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The best kept secret in music


"XM Satellite Radio"

The Debut release from Chao is nothing short of spectacular. Every song is impressive, without being over-produced. The entire package, entitled hitsthemiss, is very playful and cute. From the first song, “Gotta Go,” which is definitely the hit on the record, You feel infected with infectious, anthemic hooks that have you wanting to sing along, and waiting more from the lead vocalist Regina Chellew.

Regina, who is Chao, reminds me of the playful and sleepy Hope Sandoval, Mazzy Star vocalist, the very simple and cute cardigans lead vocalist, Nina Elisabet Persson, and assertive, demanding Shirley Manson From Garbage. Through the CD the tempo and mood shifts with almost every song, and particularly on the cover of Dylan’s “Lay Lady Lay,” which is beautiful. This masterpiece has at least 3 follow up hits to “Gotta Go” including; “Bugs” which is a simple song with a simple beats, but the lyrics and hook are simply infectious, Fire which has a Texas feel to it, and “Whisper” which starts out with a groovy acoustic guitar riff that makes you nod your head throughout the song. The CD ends with a tribute to the late Ramones front man, Joey Ramone, entitled “Something for Joey / I Wanna be Sedated,” done in a slow, relaxing, Portishead-type groove.

Two weeks ago I brought the Chao CD home to listen to it again and put it in the CD changer. After it was over the changer changed to the new Garbage CD, which is much more on the electronic side with lots of loops and samples. In a simple comparison between the two, Chao’s debut release is much more organic with natural sounds that really seem to take you on a trip. The CD has that Texas feel with some slide guitar and violins hear and there that adds a refreshing, welcoming feel, as if you are supposed to sit down and listen intently and entirely. Not a lot of music on terrestrial Radio does that anymore. It’s as if everything has been sanitized for our protection. Screw Protection. I want to hear music with passion on the radio again and I think I found it. Personally, I feel the debut release from Chao is one of the best albums I have heard this year. I love to go on Journeys through the music I listen to. If you like music and passion and love to feel them mix in the form of great music, this is for you, if not - Chao.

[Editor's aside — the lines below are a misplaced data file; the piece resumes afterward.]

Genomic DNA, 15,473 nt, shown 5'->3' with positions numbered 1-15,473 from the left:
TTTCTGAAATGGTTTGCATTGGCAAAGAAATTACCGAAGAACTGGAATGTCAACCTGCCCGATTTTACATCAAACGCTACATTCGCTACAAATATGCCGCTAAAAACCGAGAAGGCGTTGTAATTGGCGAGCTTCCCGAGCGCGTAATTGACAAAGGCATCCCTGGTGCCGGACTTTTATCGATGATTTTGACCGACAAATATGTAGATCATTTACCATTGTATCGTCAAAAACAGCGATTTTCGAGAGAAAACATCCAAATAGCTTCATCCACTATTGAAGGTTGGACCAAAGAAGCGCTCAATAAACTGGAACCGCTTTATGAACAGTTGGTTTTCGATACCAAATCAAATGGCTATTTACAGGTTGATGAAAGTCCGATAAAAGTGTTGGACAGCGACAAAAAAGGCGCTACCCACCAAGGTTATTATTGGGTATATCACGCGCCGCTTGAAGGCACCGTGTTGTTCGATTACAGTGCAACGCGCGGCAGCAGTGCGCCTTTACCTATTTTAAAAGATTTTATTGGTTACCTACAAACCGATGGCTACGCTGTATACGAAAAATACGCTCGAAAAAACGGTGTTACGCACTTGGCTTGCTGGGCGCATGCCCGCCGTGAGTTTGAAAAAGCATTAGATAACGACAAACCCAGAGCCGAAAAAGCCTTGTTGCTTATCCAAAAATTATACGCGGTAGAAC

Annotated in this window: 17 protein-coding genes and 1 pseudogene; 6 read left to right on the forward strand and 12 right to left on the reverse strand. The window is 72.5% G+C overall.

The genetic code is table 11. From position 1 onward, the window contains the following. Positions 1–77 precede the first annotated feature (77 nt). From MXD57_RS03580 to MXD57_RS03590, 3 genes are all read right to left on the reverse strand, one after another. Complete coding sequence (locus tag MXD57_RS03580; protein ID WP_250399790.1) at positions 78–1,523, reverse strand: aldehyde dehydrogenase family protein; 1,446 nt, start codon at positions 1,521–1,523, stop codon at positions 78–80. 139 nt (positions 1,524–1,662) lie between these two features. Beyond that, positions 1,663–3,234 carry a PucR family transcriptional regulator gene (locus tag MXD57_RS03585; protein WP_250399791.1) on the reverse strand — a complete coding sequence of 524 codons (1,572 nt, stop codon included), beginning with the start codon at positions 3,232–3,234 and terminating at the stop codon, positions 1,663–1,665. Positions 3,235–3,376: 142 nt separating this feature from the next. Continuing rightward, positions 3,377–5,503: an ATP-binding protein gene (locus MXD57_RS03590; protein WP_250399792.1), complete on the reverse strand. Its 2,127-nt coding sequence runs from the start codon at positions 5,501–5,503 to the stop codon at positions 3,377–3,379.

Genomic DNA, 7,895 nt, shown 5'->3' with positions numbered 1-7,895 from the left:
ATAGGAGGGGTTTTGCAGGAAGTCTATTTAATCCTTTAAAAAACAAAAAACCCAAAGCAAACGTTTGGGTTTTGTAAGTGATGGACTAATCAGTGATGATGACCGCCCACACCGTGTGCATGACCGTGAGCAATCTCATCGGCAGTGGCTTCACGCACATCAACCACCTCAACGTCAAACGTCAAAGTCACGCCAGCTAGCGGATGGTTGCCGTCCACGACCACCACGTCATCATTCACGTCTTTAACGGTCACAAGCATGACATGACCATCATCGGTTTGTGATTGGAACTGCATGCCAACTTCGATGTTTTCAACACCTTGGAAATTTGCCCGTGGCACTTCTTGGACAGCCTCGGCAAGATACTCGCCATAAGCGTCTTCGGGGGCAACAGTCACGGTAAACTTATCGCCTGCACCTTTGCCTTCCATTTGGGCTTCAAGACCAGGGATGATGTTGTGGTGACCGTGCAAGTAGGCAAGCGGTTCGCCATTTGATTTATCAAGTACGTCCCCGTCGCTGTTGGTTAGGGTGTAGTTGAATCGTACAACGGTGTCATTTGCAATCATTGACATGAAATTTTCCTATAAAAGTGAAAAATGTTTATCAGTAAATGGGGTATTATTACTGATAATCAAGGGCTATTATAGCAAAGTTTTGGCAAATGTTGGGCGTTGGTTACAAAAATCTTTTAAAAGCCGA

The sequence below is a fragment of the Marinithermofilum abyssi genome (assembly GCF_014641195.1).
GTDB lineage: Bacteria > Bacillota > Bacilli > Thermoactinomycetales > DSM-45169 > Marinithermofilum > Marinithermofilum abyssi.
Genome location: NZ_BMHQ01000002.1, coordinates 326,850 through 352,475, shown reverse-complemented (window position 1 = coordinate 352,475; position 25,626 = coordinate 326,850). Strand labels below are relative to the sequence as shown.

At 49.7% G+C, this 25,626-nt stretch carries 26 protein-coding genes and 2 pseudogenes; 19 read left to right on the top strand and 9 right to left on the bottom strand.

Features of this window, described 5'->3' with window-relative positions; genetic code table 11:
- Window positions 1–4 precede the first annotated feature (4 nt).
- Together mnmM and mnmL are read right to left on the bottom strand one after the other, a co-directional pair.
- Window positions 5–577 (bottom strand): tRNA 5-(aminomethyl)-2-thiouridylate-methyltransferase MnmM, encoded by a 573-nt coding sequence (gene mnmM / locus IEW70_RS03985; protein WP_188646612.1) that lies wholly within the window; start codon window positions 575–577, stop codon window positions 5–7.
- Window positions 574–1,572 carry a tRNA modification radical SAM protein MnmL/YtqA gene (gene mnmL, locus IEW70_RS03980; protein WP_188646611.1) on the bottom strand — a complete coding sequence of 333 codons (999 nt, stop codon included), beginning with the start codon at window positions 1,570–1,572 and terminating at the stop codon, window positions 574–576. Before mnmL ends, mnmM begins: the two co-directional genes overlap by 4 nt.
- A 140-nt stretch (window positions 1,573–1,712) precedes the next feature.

- Billy Zero

"Texas Music"

Regina Chellew of Dallas’ Captain Audio is the woman with a guitar behind Chao, which is essentially her solo debut. members of the Earl Harvin Jazz Trio, Pleasant Grove and Vibrolux lend their vocal and instrumental accompaniment to Hitsthemiss, which ventures stylistically from pop/punk attitude to countrified pedal steel wails. “Gotta Go” opens the album with a bass driven, pop rave-up fueled by Chellew’s vocals. Marcus Striplin of Pleasant Grove provides back up vocals to a bittersweet cover of Bob Dylan’s “Lay Lady Lay.” Chellew rounds out the album with another bittersweet cover, a somber rendition of “I Wanna Be Sedated.” Dedicated to the late Joey Ramone, Chellew’s version of the Ramones anthem is a study in slow, whispered vocals and twangy, mournful guitar. From energized start to solemn finish, Hitsthemiss hits the spot. - R Skanse

"Dallas Morning News"

After earning her art-rock stripes with Captain Audio, singer / multi-instrumentalist Regina Chellew has set off on her own under the pseudonym Chao. Hitsthemiss, her debut CD as Chao, sounds like the Brill Building's version of a David Lynch film soundtrack - dark and surreal, but with tons of shimmering melodies.

Ms Chellew turns two classic songs inside out: A whispered country-dirge version of The Ramones "I Wanna Be Sedated," and an ethereal trumpet - laced take on Dylan's "Lay Lady Lay."

But her own tunes are equally impressive, from the jittery, organ drenched pop of "Gotta Go" (with drums by Earl Harvin) to haunting pieces like "Low," "Whisper," and the string - fueled "Bugs." You're never quite sure what the next tune on Hitsthemiss is going to sound like, but chances are, it's going to be entrancing.
- T. Chritensen

"Mundane Sounds"

Over the past few years, I've noticed an interesting little trend of Dallas-area bands have started making perfect little jewels of albums, to very little or no fanfare outside of the Metroplex area. While this must be an utter frustration for these bands, this trend also shows that many of these groups aren't as concerned with popularity as they are with making good, relevant music. Thankfully, these bands choose to be lesser known, rather than a touring act who plays Krispy Kremes across the country. Sure, we'd all like to be famous, but we all can't be Flickerstick.